Coronavirus Scams

Stay Alert

Personal security is a big deal for all of us, especially in a time of Covid-19. The crooks are out in cyberspace looking for ways to pickpocket our life savings, without us ever leaving our homes. I’ll give a little advice about emails, phone calls, computers and other internet devices that can help protect us.

Change your passwords
As frustrating as it is to maintain so many passwords, you want to change them. Consider using a phrase, instead of a word, because the more characters you have, the harder it is to hack. Consider downloading and using a password software, which organizes all your passwords. But don’t save passwords in your web browser because if you’re hacked, then all your passwords are visible.

Don’t willy-nilly click an e-mail link
Don’t blindly trust that any e-mail you receive from any authority, like a government or official organization, is reliable. Sometimes an e-mail looks like it comes from a friend or reliable source but it’s a fake. It has a hyperlink to a website with vicious software that automatically harms your computer—and attempts to steal your confidential information.

Before you click a link inside an e-mail, visit the website instead. For example, every Periscope email also appears on our website, you can see for yourself today. Look in the web browser address field, at the top, and make sure that you see “https” and the address of your destination, not something sneaky or strange.

If you’re worried about a hyperlink, push your mouse over the link without clicking it. A new hyperlink may appear—which would take you somewhere else—then you know you’re dealing with a scammer.

Also, verify the e-mail address of the sender is actually their e-mail address. If you’re looking for an e-mail from Firstname@assetsandincome.com don’t be fooled by an address that says Firstname@e.assetsandincome.com.

Can you see the difference? It’s not the same website—that “e” may take you somewhere you don’t want to go!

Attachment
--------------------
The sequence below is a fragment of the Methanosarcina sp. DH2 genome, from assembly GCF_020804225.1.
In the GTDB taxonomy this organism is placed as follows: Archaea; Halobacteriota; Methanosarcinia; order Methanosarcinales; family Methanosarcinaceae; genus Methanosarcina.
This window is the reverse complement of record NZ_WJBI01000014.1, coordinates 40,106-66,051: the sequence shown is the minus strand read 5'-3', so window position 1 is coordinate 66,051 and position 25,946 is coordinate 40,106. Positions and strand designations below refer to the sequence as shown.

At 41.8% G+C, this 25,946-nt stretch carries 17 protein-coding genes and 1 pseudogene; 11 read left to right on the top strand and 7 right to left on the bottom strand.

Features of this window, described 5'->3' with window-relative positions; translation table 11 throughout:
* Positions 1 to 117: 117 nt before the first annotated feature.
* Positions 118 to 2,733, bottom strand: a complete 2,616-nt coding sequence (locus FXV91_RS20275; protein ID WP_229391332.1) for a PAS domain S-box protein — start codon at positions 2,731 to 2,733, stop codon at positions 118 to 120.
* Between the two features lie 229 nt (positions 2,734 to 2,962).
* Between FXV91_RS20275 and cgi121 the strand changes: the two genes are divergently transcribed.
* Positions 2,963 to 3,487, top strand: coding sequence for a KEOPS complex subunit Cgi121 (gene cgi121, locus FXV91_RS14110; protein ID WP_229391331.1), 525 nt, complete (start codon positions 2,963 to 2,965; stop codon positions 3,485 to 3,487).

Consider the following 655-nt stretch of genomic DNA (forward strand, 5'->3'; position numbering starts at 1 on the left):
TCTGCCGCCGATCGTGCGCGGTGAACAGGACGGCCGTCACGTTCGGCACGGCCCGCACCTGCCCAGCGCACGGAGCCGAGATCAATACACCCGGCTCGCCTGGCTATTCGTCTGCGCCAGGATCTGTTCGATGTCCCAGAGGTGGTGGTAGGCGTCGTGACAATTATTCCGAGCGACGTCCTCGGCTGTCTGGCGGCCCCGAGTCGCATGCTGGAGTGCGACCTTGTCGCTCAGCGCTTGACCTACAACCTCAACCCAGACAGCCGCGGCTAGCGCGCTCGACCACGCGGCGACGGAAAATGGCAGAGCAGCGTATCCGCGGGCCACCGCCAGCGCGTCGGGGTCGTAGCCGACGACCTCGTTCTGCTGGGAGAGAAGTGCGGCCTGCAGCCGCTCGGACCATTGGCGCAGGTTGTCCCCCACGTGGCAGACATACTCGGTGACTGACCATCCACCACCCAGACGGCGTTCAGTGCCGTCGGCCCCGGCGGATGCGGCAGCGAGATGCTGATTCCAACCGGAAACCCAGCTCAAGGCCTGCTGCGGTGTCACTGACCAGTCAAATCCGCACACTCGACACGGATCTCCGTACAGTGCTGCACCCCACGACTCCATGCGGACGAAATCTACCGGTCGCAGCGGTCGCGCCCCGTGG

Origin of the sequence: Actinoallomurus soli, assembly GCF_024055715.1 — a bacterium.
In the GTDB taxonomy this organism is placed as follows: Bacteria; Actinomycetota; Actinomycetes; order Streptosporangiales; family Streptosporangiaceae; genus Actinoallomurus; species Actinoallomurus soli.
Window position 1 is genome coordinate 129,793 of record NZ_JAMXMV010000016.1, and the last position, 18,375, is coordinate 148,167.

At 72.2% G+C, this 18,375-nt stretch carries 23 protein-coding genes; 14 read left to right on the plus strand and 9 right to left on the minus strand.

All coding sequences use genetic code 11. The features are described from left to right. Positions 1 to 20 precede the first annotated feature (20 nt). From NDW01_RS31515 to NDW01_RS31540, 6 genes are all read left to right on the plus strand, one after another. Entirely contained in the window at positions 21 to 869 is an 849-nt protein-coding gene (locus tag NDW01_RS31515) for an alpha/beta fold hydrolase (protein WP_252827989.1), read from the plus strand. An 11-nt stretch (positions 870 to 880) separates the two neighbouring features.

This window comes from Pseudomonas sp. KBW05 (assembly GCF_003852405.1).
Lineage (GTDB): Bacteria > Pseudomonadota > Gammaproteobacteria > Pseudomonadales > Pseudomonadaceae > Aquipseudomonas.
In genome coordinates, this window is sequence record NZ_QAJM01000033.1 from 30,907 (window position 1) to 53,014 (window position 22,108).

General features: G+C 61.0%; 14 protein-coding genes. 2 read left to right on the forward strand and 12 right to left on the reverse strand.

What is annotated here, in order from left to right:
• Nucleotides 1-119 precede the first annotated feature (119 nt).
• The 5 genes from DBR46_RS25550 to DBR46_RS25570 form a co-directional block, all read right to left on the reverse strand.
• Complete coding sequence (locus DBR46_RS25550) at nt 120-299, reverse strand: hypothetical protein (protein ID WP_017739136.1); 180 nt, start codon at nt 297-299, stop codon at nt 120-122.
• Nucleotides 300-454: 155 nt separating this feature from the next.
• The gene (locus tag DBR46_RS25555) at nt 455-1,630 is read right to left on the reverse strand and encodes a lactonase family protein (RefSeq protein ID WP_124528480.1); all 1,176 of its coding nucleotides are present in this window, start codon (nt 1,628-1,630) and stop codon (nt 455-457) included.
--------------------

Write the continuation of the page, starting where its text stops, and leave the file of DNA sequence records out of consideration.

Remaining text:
Just in case you’re curious, please don’t visit “e.assetsandincome.com”. To the best of my knowledge, I made that up and it’s not a hacker’s website…but it could be used that way.

Update everything
You want to update your computer, the software and all your internet-enabled devices too.

Keep your malware and your anti-virus software up to date. Many of these programs are set to automatically renew and update. Make sure yours does too.

Make it a habit to run “Windows > Update” on your home PC. If you’ve not done an update for a long time, be prepared for a long wait. Your computer may have to run many updates.

If you have a Mac, your updates are automatic, but you still need to download Malwarebytes. This important software does not come with your Mac. And, if you don’t choose to pay for Malwarebytes, you need to manually update the free version on Apple computers.

Update your web browser too! In Google Chrome, the update feature sits at the top-right-hand corner and has three dots. Click the dots > About >Update. The Windows and Mac browsers update with the operating system.

Update any other software you have that uses the internet, like video-making software and/or the software that controls your printer.

New “smart” devices are easy for bad people to hack. So update your Smart TV, your modem and any other internet-enabled device you have at home.

Don’t fear the phone call
If you receive a phone call that sounds intimidating or threatening, hang up. Look up the phone number for the organization and call them back to make sure they are real.

For years, now, seniors have received phone calls from (fake) police officers who threaten to lock up our grandchildren. And that scam keeps repeating itself. Other thieves talk about social security, IRS refunds, etc.

This year, the new scam is Coronavirus-related. It’s sometimes a threat, “You owe money to the government.” Sometimes it’s a promise, “We’ll get your Coronavirus payment.” Or worse, the scammers are selling fake Covid-19 treatments and equipment. Check out the FBI alert and/or Google “Covid scams” for a long, long list. (1)

Conclusion
Even savvy individuals can fall victim to fraud. The internet makes it even easier because we are all connected to each other.
If you have some free time this week, why not make the most of your Covid-19 sequestration and update all your devices. Make them safe from a virus too.

 

Source:
(1) https://www.ic3.gov/media/2020/200320.aspx

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